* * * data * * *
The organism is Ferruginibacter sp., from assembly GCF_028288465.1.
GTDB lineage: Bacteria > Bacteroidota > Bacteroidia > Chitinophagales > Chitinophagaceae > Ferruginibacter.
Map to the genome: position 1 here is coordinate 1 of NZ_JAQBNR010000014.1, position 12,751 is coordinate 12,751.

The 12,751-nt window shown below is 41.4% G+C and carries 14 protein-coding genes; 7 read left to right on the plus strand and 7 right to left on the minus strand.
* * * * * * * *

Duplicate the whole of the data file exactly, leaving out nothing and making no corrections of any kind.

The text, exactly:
The organism is Ferruginibacter sp., from assembly GCF_028288465.1.
GTDB lineage: Bacteria > Bacteroidota > Bacteroidia > Chitinophagales > Chitinophagaceae > Ferruginibacter.
Map to the genome: position 1 here is coordinate 1 of NZ_JAQBNR010000014.1, position 12,751 is coordinate 12,751.

The 12,751-nt window shown below is 41.4% G+C and carries 14 protein-coding genes; 7 read left to right on the plus strand and 7 right to left on the minus strand.